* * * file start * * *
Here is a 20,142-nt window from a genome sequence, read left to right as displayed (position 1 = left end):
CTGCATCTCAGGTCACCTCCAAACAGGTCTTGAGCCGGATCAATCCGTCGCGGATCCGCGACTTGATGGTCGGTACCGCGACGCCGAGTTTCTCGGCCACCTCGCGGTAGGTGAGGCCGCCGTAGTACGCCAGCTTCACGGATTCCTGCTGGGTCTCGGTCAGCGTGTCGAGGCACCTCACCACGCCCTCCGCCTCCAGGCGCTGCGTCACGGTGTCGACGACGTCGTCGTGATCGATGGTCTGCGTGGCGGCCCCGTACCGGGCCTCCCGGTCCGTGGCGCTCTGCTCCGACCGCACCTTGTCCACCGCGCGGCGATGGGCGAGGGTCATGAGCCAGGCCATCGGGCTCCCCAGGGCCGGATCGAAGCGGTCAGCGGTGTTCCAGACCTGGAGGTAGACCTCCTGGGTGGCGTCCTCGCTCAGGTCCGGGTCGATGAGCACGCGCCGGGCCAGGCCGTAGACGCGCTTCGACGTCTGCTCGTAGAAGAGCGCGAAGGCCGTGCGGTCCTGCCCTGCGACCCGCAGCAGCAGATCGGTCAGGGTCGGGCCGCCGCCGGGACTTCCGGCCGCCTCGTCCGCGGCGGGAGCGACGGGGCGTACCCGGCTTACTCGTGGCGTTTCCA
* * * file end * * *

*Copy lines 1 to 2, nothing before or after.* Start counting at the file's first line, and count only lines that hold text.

Here is a 20,142-nt window from a genome sequence, read left to right as displayed (position 1 = left end):
CTGCATCTCAGGTCACCTCCAAACAGGTCTTGAGCCGGATCAATCCGTCGCGGATCCGCGACTTGATGGTCGGTACCGCGACGCCGAGTTTCTCGGCCACCTCGCGGTAGGTGAGGCCGCCGTAGTACGCCAGCTTCACGGATTCCTGCTGGGTCTCGGTCAGCGTGTCGAGGCACCTCACCACGCCCTCCGCCTCCAGGCGCTGCGTCACGGTGTCGACGACGTCGTCGTGATCGATGGTCTGCGTGGCGGCCCCGTACCGGGCCTCCCGGTCCGTGGCGCTCTGCTCCGACCGCACCTTGTCCACCGCGCGGCGATGGGCGAGGGTCATGAGCCAGGCCATCGGGCTCCCCAGGGCCGGATCGAAGCGGTCAGCGGTGTTCCAGACCTGGAGGTAGACCTCCTGGGTGGCGTCCTCGCTCAGGTCCGGGTCGATGAGCACGCGCCGGGCCAGGCCGTAGACGCGCTTCGACGTCTGCTCGTAGAAGAGCGCGAAGGCCGTGCGGTCCTGCCCTGCGACCCGCAGCAGCAGATCGGTCAGGGTCGGGCCGCCGCCGGGACTTCCGGCCGCCTCGTCCGCGGCGGGAGCGACGGGGCGTACCCGGCTTACTCGTGGCGTTTCCA